Romain Feillu, born in Châteaudun on this day in 1984, signed up to Aritubel as a stagiaire in 2005 and then impressed his team mates, managers and the cycling world by winning the Tour de la Somme and GP Tours in his first full year, then the Circuit de l'Aulne, Paris–Bourges, Stage 3 at the Tour de Luxembourg and the overall General Classification at the Tour of Britain in his second. In 2008, he won the Youth category for Stage 4 at the Tour de France, leaving no doubt that he was destined to be one of the shining lights of the coming generation - which he confirmed by winning the Points competitions at the Tour de Picardie in 2009 and the Tour de Burgos in 2010, followed by the General Classification at the Tour de Picardiethree stages at the Tour Méditerranéen, one at the Tour of Luxembourg and 2nd place for Stage 3 at the Tour de France in 2011. 2012 and 2013 brought some good results - second at the GP Pino Cerami, fourth at Scheldeprijs, sixth at Cholet-Pays de Loire in 2012, second again at the Pino Cerami, ninth at Scheldeprijs by his birthday in 2013 - but no victories. He is the older brother of Brice Feillu, also a professional cyclist.

Other cyclists born on this day: Kathrin Freitag (Germany, 1974); Alan Geldard (Great Britain, 1927); Valery Khitrov (USSR, 1941); Ndjibu N'Golomingi (Congo, 1964); Hermann Martens (Germany, 1877, died 1916); Maurice Coomarawel (Sri Lanka, 1940, died 2008); Jānis Līvens (Russia, 1884); Paula Westher (Sweden, 1965); Raj Kumar Mehra (India, 1918, died 2001); Nils Johansson (Sweden, 1920, died 1999); René Deceja (Uruguay, 1934, died 2007); Davoud Akhlagi (Iran, 1944); Alipi Kostadinov (Czechoslovakia, 1955); David Gillow (Zimbabwe, 1958); Magne Orre (Norway, 1950).

Tuesday, 15 April 2014

Daily Cycling Facts 15.04.2014

Emile Bouhours
Paris-Roubaix was held on this date in 1900, 1973, 2001 and 2007. Emile Bouhours won with an average speed of 37.352kph in 1900, extraordinarily fast for the time but far short of the record he set at the 24 Hours of Paris six years later when he covered 1312km in - as one might suspect - 24 hours, an average speed of 54.667kmh. On the 10th of November 1905, he covered the 100km between Orleans and Vierzon at an average speed of 61.291kph. The start was moved to Saint-Germain in 1900, but went back to Porte Maillot the next.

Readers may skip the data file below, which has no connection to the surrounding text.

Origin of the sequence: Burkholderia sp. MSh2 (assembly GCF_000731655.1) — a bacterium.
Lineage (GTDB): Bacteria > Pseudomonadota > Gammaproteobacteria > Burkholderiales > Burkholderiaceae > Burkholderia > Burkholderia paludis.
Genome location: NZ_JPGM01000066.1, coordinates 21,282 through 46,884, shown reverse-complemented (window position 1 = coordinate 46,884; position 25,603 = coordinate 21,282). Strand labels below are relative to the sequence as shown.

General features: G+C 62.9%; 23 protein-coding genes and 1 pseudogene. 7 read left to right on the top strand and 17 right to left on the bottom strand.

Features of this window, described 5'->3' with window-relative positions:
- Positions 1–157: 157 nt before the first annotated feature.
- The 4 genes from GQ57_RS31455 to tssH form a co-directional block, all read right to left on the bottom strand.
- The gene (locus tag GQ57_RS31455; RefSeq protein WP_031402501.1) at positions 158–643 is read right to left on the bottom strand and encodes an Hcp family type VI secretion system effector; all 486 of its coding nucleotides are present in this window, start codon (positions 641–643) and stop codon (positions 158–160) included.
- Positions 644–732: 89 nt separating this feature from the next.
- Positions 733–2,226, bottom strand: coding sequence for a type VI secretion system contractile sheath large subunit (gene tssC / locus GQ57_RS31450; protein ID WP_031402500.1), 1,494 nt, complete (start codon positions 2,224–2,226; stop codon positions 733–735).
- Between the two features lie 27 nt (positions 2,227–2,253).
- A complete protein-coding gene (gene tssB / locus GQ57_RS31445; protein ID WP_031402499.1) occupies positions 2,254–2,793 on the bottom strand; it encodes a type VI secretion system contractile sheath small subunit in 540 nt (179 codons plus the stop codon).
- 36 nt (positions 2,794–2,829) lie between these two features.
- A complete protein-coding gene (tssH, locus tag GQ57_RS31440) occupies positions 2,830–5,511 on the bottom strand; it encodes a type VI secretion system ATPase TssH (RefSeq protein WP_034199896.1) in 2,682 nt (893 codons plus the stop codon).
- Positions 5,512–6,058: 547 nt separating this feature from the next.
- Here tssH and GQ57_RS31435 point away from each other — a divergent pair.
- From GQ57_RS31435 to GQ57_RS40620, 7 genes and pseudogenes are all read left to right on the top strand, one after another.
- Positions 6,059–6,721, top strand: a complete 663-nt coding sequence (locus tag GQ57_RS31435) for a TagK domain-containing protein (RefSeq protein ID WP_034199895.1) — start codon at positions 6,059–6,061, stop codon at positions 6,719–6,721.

1973 brought a third and final win for Eddy Merckx, who had been victorious in 1968 and 1970, when he beat 2nd place Walter Godefroot by 2'20". Three new cobbled sections came into use - the 1.8km Viesly (rue de la chapelle) to Quievy, the 3.7km Quievy to Saint Python and the 1.5km Saint-Python. The latter part of Quievy to Saint Python features a tight right bend followed by a 2km climb which, though gentle, is said by riders to be one of the most draining parts of the race.

Servais Knaven
(image credit: Ralf Seger CC BY-SA 3.0)
Servais Knaven scored the first of his two wins in 2001, closely followed by his team mates Johan Museeuw and Romāns Vainšteins. Two new cobbled sections were used, the first being the 1.6km stretch from Maing to Monchaux sur Ecaillon and the second the 2.5km Wallers Haveluy, often the muddiest part of the race and which on the 28th of March 2005 was renamed "Bernard Hinault" after the great Breton rider who won Paris-Roubaix once and the Tour de France five times. Philippe Gaumont suffered a bad crash on the Trouée d'Arenberg and had to have a 40mm section fitted to his shattered femur with a 12mm screw, then spent six weeks in bed recovering. He later described the experience: "What I went through, only I will ever know. My knee cap completely turned to the right, a ball of blood forming on my leg and the bone that broke, without being able to move my body. And the pain, a pain that I wouldn't wish on anyone... Breaking a femur is always serious in itself but an open break in an athlete of high level going flat out, that tears the muscles. At 180 beats [heart rate], there was a colossal amount of blood being pumped, which meant my leg was full of blood..."

In 2007, Stuart O'Grady became the first Australian to win the race when he beat Juan Antonio Flecha by 52". The conditions that year were unusually warm with 27.9C recorded at Lille, leading to a great deal of dust along the route. Beuvry-la-Forêt to Orchies, a brand new 1.4km cobbled section created using traditional techniques and materials, was used for the first time and dedicated to Marc Madiot. The second half of the 1.2km cobbled section from Auchy-lez-Orchies to Bersee was left out for the first time since 1980 due to deterioration, and wasn't used again until it had been repaired in time for 2009.